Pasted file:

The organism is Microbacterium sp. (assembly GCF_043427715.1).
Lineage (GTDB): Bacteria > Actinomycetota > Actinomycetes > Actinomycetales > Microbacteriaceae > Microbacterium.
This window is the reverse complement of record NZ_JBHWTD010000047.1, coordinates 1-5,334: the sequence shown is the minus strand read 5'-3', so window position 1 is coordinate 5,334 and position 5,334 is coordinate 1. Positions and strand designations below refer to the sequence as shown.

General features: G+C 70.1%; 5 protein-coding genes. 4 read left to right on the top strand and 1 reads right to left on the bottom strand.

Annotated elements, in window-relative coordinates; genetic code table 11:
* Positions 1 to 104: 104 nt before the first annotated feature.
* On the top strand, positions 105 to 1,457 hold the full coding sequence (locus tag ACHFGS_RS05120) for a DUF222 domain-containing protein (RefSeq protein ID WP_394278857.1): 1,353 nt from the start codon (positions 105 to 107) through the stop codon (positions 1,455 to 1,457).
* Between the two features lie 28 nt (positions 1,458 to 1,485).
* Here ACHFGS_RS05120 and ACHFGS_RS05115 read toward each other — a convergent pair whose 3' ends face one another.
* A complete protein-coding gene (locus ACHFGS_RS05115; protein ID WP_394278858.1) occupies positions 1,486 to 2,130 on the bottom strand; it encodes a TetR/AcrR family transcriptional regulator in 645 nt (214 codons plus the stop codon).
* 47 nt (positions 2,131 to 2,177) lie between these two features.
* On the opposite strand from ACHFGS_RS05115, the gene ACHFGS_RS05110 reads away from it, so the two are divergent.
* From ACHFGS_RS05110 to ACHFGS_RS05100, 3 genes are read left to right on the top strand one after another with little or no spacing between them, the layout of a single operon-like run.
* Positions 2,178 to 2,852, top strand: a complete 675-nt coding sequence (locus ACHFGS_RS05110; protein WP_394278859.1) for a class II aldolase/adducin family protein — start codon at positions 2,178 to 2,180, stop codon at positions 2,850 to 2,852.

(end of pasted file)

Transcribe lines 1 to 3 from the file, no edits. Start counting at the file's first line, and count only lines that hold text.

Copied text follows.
The organism is Microbacterium sp. (assembly GCF_043427715.1).
Lineage (GTDB): Bacteria > Actinomycetota > Actinomycetes > Actinomycetales > Microbacteriaceae > Microbacterium.
This window is the reverse complement of record NZ_JBHWTD010000047.1, coordinates 1-5,334: the sequence shown is the minus strand read 5'-3', so window position 1 is coordinate 5,334 and position 5,334 is coordinate 1. Positions and strand designations below refer to the sequence as shown.